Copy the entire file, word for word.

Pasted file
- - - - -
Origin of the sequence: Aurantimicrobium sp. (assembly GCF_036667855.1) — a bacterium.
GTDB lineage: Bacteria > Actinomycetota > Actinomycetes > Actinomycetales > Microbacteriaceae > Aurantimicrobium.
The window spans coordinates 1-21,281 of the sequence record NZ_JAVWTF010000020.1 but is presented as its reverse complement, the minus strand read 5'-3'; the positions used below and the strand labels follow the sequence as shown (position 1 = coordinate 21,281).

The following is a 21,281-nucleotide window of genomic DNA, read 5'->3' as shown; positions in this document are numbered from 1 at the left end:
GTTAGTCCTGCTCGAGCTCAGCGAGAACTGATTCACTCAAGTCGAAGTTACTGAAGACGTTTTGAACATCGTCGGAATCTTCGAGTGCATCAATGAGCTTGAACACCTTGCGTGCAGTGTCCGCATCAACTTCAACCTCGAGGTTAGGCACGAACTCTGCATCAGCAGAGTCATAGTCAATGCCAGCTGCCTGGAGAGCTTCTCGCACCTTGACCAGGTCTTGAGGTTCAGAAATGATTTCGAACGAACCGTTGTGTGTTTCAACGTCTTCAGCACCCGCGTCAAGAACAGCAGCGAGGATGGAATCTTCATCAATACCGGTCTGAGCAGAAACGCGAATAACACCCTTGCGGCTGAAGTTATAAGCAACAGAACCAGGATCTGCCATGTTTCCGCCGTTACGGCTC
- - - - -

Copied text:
Origin of the sequence: Aurantimicrobium sp. (assembly GCF_036667855.1) — a bacterium.
GTDB lineage: Bacteria > Actinomycetota > Actinomycetes > Actinomycetales > Microbacteriaceae > Aurantimicrobium.
The window spans coordinates 1-21,281 of the sequence record NZ_JAVWTF010000020.1 but is presented as its reverse complement, the minus strand read 5'-3'; the positions used below and the strand labels follow the sequence as shown (position 1 = coordinate 21,281).

The following is a 21,281-nucleotide window of genomic DNA, read 5'->3' as shown; positions in this document are numbered from 1 at the left end:
GTTAGTCCTGCTCGAGCTCAGCGAGAACTGATTCACTCAAGTCGAAGTTACTGAAGACGTTTTGAACATCGTCGGAATCTTCGAGTGCATCAATGAGCTTGAACACCTTGCGTGCAGTGTCCGCATCAACTTCAACCTCGAGGTTAGGCACGAACTCTGCATCAGCAGAGTCATAGTCAATGCCAGCTGCCTGGAGAGCTTCTCGCACCTTGACCAGGTCTTGAGGTTCAGAAATGATTTCGAACGAACCGTTGTGTGTTTCAACGTCTTCAGCACCCGCGTCAAGAACAGCAGCGAGGATGGAATCTTCATCAATACCGGTCTGAGCAGAAACGCGAATAACACCCTTGCGGCTGAAGTTATAAGCAACAGAACCAGGATCTGCCATGTTTCCGCCGTTACGGCTC